I tested both walking and driving directions last week in LA. The driving directions are great—they’re just like the turn-by-turn navigation on Android or the iOS Google Maps app. Glass chimes to warn you of an upcoming turn with plenty of time to make any lane changes and signal appropriately. Then the screen lights up with the name of the street you’re turning on to, the distance to the intersection, and a graphical preview of your route overlaid on a closeup of the street map. All this was overkill for most intersections—you shouldn’t need a navigator to find LAX—but it was useful for tricky turns and navigating around rush hour traffic. More importantly, glancing up and to the right at the Glass display seemed much less distracting than fumbling with a phone at 80mph (130 km/h).
I’m not sure that I actually needed walking directions, but I tested them by walking a half-mile between venues at E3. They worked exactly like driving directions, but the pace was much slower.
Calls and Hangouts
You may not know it, but Glass also includes all the functionality of a Bluetooth headset. While I was at E3, I used the headset feature of Glass to make a couple of calls, once in the car and once while standing on the side of the road. However, I found the bone-conduction speaker is a little tricky to use. The headset didn’t always get loud enough to hear over ambient noise. I haven’t been able to tell if the problem is that the speaker doesn’t hit the right part of my skull or that it just doesn’t get loud enough. There's a definite sweet spot for the speaker though, but even when it’s sitting correctly, external noises (the ones that come into your ear the old fashioned way) seem to overpower the bone conduction signal. I also got mixed reviews on the sound quality from me using Glass—one caller said she heard every single car or truck that I passed on the road. I’ll test this later in more controlled circumstances, but in the meantime, I’m going to keep using my wired headset to make calls in the car.
The quality of Google Hangouts with Glass is noticeably worse than FaceTime, Skype, and even PC-to-PC Hangouts.
I’m also unimpressed with Glass’s Hangout capability. The glasses promise the ability to do a Google+ Hangout with anyone on your friends list, so they can share your experiences and see what you see. Unfortunately, the quality of the video, both for the user on Glass and the person you’re calling, is crappy. It’s noticeably worse than FaceTime, Skype, and even PC-to-PC Hangouts. The issue didn’t seem to be connection-dependent either, I had crappy video calls on Wi-Fi networks connected to 50mbps connections as well as tethered LTE connections.
There’s a social component to using either of these features, and I’d be hesitant to do either in public even if they worked better than they do. Whether you’re taking a call or participating in a Hangout, to everyone around you, you look like a crazy person talking to yourself.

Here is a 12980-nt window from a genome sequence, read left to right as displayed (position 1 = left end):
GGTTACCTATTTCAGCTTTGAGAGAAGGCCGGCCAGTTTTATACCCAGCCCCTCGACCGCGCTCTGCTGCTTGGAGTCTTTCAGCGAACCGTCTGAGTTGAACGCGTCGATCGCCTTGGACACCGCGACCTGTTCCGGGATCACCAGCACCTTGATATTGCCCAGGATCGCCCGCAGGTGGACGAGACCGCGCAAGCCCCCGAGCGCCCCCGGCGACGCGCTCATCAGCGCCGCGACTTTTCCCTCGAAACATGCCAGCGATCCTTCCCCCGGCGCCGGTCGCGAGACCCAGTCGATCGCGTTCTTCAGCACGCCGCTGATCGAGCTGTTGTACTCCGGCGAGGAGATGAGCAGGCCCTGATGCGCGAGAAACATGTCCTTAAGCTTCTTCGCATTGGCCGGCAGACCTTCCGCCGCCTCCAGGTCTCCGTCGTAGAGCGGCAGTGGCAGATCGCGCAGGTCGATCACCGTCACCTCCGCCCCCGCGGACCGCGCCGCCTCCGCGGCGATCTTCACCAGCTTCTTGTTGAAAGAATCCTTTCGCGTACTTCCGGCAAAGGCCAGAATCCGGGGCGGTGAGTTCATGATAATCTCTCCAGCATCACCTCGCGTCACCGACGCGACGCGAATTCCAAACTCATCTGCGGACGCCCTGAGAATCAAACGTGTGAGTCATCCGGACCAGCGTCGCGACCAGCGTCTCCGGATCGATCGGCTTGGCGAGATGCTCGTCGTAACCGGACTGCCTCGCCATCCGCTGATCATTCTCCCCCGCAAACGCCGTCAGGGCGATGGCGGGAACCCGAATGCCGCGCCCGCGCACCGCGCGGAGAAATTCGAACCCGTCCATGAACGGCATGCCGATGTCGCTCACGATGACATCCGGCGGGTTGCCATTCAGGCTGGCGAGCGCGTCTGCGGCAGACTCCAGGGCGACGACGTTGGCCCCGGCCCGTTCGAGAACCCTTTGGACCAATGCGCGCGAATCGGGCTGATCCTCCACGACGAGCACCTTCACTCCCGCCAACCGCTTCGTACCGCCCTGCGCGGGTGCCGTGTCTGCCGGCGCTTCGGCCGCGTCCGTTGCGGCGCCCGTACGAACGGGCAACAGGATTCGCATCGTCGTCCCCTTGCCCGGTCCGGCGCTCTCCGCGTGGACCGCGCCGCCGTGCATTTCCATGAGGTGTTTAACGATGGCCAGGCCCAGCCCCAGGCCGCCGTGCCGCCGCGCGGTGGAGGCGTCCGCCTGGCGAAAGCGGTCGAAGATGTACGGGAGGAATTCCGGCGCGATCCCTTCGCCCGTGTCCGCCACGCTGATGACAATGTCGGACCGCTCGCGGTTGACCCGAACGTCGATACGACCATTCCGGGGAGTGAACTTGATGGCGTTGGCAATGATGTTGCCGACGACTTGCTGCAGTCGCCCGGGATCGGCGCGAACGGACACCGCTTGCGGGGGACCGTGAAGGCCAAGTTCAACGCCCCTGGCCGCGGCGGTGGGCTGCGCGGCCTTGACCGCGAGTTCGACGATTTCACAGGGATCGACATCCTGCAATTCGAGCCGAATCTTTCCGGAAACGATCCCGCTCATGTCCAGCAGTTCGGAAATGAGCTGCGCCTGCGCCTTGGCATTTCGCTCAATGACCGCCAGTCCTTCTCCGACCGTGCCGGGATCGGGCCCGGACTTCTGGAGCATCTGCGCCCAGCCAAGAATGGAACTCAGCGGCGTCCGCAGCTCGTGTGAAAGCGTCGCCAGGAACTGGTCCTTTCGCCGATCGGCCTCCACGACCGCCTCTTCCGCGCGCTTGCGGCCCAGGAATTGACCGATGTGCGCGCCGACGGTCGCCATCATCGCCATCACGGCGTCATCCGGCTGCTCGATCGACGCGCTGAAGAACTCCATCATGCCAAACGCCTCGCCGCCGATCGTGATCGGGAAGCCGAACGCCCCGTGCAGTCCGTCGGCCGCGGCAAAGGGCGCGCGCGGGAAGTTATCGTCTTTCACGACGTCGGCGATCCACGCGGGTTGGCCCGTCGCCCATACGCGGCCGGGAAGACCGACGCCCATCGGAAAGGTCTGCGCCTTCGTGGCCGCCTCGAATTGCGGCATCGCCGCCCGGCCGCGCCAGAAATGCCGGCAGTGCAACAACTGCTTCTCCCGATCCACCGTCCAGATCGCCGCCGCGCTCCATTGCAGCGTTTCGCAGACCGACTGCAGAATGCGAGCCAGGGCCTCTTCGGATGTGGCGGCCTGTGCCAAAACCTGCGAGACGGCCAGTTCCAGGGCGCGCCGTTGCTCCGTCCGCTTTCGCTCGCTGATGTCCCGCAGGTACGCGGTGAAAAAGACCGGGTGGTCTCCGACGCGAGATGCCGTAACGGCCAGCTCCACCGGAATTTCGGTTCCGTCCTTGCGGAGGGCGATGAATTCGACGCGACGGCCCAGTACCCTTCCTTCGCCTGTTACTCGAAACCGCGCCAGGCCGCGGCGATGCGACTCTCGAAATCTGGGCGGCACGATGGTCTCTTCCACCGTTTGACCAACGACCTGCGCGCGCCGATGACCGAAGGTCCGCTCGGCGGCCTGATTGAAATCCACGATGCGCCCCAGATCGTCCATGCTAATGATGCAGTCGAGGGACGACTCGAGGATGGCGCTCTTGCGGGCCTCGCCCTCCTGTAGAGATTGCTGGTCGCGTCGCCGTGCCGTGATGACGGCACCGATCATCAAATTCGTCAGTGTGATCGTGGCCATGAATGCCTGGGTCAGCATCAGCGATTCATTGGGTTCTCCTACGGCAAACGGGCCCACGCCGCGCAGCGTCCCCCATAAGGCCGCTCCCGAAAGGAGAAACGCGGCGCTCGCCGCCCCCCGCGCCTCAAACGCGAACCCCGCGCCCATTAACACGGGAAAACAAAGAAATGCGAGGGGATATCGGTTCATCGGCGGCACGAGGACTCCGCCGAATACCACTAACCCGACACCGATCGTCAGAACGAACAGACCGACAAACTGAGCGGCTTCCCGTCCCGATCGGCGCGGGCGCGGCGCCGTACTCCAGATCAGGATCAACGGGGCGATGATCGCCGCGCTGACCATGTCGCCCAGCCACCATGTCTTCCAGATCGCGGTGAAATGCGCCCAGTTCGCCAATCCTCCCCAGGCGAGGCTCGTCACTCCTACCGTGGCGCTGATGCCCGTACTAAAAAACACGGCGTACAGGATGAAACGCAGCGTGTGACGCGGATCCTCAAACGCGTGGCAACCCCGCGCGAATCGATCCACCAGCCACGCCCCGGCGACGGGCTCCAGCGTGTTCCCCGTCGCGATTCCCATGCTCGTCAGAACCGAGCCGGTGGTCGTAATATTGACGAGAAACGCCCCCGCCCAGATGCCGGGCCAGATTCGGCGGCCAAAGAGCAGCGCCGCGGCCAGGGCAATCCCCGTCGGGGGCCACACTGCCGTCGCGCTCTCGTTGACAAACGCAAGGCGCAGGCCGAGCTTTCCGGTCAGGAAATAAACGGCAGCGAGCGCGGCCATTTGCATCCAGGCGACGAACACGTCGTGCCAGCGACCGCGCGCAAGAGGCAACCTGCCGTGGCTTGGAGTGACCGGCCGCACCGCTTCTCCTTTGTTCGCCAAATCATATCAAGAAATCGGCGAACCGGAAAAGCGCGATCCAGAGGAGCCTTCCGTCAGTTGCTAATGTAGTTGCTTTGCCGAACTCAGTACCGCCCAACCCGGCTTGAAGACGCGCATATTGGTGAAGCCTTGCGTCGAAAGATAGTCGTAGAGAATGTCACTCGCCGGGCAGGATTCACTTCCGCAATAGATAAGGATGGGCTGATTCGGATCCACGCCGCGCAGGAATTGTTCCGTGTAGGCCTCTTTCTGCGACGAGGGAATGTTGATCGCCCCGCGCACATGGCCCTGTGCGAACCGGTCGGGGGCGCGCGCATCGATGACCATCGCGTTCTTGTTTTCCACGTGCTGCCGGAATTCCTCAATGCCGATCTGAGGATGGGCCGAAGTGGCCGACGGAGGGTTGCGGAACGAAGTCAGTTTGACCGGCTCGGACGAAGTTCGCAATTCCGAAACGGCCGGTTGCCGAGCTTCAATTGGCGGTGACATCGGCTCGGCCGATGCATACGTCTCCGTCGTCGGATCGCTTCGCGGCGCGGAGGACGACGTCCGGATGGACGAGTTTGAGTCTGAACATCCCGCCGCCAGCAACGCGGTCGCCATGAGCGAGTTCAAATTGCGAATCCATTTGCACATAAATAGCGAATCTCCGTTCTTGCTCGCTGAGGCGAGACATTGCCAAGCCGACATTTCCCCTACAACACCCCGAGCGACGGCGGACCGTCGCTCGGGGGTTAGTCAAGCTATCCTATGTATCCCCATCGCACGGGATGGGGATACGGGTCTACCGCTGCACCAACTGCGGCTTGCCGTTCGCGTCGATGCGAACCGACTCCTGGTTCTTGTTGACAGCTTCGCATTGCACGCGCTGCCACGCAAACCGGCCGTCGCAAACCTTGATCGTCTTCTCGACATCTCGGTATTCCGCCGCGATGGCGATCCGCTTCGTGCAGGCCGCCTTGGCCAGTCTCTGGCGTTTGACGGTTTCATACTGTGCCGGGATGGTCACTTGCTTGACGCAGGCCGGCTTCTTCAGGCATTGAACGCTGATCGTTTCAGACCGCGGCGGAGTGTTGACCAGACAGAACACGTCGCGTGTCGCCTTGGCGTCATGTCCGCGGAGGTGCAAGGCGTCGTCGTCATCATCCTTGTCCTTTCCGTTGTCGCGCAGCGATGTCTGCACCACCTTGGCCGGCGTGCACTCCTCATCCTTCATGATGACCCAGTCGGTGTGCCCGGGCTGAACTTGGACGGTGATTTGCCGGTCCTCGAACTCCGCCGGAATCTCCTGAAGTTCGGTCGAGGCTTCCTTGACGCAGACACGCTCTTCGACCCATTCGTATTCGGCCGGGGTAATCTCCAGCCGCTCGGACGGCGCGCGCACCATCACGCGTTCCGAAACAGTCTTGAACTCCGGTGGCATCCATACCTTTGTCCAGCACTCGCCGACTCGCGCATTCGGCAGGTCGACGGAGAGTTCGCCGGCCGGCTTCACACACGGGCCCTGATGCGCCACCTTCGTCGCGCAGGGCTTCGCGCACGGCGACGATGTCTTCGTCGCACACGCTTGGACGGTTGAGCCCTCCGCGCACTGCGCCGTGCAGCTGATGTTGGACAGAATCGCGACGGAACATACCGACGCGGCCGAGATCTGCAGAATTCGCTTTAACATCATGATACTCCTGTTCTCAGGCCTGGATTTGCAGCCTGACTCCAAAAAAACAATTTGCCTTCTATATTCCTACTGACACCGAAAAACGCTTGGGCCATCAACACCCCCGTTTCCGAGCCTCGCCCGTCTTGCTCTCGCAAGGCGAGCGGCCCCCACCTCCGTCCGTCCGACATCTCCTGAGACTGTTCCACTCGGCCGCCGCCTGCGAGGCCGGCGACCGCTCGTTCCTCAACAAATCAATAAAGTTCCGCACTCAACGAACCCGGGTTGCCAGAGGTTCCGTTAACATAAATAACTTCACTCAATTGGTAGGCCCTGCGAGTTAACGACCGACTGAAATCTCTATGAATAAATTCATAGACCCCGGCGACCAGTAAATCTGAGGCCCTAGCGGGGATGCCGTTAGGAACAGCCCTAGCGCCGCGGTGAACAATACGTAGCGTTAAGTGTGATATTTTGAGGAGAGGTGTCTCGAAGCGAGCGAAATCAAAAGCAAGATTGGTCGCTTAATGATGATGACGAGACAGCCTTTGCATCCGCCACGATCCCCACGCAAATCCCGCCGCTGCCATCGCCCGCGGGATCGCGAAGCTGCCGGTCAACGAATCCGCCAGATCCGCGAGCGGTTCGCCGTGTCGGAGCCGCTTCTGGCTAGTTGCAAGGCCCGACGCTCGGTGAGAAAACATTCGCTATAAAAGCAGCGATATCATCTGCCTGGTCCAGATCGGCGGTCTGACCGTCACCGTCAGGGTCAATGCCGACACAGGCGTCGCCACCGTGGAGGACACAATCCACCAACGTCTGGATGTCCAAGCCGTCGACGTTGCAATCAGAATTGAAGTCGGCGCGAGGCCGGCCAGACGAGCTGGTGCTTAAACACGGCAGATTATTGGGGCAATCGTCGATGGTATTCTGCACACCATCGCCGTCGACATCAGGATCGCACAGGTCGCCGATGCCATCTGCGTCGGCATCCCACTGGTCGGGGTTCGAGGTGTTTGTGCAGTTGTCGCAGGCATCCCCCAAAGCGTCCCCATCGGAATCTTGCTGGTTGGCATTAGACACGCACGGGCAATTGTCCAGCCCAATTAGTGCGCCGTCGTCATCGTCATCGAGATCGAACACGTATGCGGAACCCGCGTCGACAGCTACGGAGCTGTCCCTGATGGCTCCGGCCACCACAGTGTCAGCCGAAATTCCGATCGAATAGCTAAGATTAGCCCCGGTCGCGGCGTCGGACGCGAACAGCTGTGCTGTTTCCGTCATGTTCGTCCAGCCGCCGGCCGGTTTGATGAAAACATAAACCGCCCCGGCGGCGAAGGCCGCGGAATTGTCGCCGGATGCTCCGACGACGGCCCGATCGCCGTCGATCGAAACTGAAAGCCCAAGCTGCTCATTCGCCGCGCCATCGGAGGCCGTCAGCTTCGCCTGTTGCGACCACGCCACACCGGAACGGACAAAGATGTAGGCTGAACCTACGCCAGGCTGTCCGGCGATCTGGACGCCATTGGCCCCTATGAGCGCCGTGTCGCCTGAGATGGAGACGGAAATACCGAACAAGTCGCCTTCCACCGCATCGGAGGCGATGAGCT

Other Things I’ve Noticed
Actually wearing Glass was the biggest adjustment of all. While I was anxious during the first few days, by the time I had them for a week, I didn’t think twice about wearing Glass out in public. Everywhere I went, whether it was to Tested’s home office in Santa Monica, to E3 meetings or press conferences, or just wandering around airports and the show floor, people had lots of questions. As they become more popular, I’m sure this will change, but in the meantime, I have to take them off if I’m in public and in a hurry.
But what about all those people I met? The vast majority of them want to know what it’s like to use Glass. They ask the question in different ways, but they want to see the screen, find out what it can do, and learn what I use it for. More often than not, they just want to get a taste of a potential future. While I’ve literally met dozens of people who were curious about Glass, I’ve only met a handful who were skeptical or immediately turned off. Those folks mostly wanted to know if they were being recorded. A typical encounter, involves answering a bunch of questions followed by an offer to try the glasses on. Very few people decline, most swipe around menus a bit, and more than a few have wanted their pictures taken. I assume that those pictures end up as Facebook profile pics.
This week, I've also started a list that includes a few places that are inappropriate for Glass wearing: doctor’s offices, playgrounds, fancy restaurants, and public restrooms. I evaluate bars on a case-by-case basis—in Silicon Valley, I wouldn’t hesitate, but when I’m on vacation in Tennessee, I’ll probably leave the glasses in their case.
I’ve also noticed another alarming side-effect of my Glass use—I’ve become accustomed to being able to look up at the sky and see the time. I’ve gotten so used to it that I've done the head tilt when I was wearing my old-fashioned, vision-correcting glasses a couple of times. I’m not sure if this means anything, but I’ll probably end up buying a watch.
I’ll be back next week with another installment of Living With Glass, this time documenting a vacation to Tennessee and the reaction to Project Glass in the American heartland.